I eased into homeschooling during Pip's preschool years. Not only did it give me the confidence to go forward with it, but it also gave me the opportunity to toy around with different methods of record keeping. I was glad to have that time, because during those early years I figured out my favorite method of planning and recording our lessons. You can find more about my method here.
As we began her kindergarten year, though, I wanted to make sure that I was keeping up with all information required by the state. We're in Kentucky; if you're here, too, the state's Department of Education homeschool information packet is published here.
At the end of our academic year, I laid out everything I had been saving in a plastic tub since last August. This included math and science workbooks, art projects, assignments brought home from co-op, performance and recital programs, award certificates, weekly and monthly calendars I had created throughout the year, and photos. I went through piece by piece and decided what was pertinent to keep and what was being recycled.
This is what I saved. I probably recycled two to three times this amount.
All weekly and monthly calendars made the cut. They serve as a record of attendance, and outline our daily lessons and activities in detail.
I selected several pages from Pip's math workbook and one full unit from her science workbook that are good examples of her work. I chose about five writing samples, and a pretty big pile of artwork. (I do love kids' artwork, and especially my child's!)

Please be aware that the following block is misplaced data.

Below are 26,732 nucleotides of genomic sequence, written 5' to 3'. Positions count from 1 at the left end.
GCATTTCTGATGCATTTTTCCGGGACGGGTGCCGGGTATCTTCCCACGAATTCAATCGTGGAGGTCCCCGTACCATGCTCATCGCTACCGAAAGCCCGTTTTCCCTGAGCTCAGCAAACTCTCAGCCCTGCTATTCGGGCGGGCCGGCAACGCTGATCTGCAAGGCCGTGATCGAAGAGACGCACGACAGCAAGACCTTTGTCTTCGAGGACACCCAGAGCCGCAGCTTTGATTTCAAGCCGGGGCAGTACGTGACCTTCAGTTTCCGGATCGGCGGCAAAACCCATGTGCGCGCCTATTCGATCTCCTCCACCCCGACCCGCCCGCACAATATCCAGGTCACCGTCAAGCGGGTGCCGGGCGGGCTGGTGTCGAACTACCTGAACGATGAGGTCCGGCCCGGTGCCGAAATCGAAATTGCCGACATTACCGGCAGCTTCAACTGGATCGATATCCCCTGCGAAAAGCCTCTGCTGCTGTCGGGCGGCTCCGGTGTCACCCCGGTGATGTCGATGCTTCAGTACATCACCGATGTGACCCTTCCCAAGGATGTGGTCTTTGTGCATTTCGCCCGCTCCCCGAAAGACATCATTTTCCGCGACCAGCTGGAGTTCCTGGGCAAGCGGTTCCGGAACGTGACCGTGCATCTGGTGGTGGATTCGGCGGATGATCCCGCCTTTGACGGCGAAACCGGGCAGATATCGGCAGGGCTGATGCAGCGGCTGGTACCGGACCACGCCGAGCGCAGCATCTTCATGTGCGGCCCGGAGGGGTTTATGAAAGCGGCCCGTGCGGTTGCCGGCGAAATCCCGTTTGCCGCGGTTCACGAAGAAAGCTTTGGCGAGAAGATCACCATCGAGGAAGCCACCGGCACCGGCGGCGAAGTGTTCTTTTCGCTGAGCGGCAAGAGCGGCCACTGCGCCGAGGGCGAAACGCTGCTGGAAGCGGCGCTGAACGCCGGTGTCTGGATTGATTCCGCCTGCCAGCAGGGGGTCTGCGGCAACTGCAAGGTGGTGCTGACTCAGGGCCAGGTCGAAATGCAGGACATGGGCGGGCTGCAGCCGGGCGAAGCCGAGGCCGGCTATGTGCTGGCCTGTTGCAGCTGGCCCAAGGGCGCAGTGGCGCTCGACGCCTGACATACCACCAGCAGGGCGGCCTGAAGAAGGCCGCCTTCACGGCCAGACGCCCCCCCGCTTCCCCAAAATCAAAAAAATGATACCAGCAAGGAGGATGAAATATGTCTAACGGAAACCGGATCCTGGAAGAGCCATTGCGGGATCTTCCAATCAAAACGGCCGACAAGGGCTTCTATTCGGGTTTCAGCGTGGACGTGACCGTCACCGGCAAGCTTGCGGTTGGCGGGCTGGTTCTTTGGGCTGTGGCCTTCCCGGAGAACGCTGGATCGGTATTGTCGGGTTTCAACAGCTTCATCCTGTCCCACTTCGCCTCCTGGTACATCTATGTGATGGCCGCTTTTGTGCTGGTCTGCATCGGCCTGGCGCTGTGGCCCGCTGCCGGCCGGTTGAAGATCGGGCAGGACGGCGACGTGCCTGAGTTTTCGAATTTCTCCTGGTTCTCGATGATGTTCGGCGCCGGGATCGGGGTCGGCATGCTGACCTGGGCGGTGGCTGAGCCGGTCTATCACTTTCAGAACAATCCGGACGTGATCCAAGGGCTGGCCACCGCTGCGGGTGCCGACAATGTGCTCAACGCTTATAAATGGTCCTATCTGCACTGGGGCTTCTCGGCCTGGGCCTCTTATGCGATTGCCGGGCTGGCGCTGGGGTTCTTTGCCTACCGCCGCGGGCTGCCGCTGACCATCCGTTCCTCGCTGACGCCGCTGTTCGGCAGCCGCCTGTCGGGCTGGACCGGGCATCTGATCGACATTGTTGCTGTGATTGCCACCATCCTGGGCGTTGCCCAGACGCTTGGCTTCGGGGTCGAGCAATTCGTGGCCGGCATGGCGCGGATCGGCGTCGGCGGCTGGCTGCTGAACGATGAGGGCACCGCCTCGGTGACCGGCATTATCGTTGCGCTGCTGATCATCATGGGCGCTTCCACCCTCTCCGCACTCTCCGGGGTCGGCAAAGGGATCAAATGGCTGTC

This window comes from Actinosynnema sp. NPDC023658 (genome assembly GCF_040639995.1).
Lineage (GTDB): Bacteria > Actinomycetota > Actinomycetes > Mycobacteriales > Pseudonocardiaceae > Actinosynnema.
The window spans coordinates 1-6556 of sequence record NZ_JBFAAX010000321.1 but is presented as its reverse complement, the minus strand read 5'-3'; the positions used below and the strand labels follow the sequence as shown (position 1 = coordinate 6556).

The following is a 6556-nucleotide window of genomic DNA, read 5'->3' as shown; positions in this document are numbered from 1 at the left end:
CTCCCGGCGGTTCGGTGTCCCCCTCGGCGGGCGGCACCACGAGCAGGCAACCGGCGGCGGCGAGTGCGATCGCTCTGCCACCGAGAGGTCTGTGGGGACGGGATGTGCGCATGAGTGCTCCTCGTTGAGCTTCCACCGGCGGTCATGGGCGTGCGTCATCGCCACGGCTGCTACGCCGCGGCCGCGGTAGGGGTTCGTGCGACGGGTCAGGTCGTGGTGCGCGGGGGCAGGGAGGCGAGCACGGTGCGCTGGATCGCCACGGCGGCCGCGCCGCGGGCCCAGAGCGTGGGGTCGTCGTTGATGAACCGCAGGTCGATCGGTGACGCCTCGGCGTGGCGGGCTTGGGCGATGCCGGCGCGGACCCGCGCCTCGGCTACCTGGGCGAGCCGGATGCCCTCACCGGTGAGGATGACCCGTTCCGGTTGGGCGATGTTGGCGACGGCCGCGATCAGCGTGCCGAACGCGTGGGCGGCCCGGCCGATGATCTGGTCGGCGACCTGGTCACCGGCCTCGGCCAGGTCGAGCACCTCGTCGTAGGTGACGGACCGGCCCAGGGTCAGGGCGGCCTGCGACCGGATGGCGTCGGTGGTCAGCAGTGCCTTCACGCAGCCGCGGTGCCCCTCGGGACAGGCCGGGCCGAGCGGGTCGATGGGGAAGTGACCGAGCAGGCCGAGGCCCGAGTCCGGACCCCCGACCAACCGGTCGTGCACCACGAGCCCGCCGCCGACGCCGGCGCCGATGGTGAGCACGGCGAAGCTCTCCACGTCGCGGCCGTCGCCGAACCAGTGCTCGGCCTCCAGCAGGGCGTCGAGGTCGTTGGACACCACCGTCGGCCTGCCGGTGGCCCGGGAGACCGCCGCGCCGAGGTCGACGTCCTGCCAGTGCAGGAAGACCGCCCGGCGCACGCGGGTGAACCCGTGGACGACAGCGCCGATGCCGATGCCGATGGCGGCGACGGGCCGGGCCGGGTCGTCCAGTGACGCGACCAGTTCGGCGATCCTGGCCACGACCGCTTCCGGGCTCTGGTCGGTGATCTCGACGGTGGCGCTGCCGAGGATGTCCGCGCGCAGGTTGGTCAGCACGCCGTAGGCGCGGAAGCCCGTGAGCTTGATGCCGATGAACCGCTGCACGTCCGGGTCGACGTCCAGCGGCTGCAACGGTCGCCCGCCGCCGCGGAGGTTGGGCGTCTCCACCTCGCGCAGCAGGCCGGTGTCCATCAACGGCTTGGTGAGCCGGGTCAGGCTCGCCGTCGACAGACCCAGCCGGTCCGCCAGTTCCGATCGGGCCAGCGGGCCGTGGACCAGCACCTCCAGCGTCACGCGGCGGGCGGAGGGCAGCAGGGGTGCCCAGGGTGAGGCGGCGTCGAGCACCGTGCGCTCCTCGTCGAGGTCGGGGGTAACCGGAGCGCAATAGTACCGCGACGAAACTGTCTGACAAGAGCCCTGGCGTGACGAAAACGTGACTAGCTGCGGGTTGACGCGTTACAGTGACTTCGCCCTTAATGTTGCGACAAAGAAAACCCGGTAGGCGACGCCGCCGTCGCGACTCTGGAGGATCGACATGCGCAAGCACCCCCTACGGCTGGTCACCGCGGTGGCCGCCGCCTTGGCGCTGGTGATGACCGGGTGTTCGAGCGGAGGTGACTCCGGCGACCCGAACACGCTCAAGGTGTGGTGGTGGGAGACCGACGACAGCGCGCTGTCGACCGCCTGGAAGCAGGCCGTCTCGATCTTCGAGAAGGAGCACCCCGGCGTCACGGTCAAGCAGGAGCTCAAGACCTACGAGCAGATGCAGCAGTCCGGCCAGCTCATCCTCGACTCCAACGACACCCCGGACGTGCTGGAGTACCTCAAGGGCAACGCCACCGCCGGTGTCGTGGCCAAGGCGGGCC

I kept all Pip's award certificates, performance programs, and any documentation of participation in special events. I also went through the digital photos I had been taking all year and created a collage for each month. (I waited until I had a credit from Shutterfly and then ordered them all at once--I love their customer appreciation perks!)
Although I was feeling pretty good about this collection of information, I consulted the Home School Legal Defense Association (HSLDA) website for their recommendations about what records to keep for younger students. To complete my summary of the year, I created a document that included the following suggested items:
- materials and memberships used
- extra-curricular activities
- limited participation activities
- projects, awards, and achievements
- life skills acquired
- field trips taken
- volunteer experiences
Some of these items may not apply to all students at such a young age, but I intend to use this year's record as a template for the coming years and I thought it better to include them than not.
Following the HSLDA recommendation I also included a copy of Pip's birth certificate and immunization records.
When everything was compiled, it fit neatly into a single manila folder. I might put it into a cute binder at some point in the future, just for fun, but for now, it's a tidy complete record and readily available if I need it.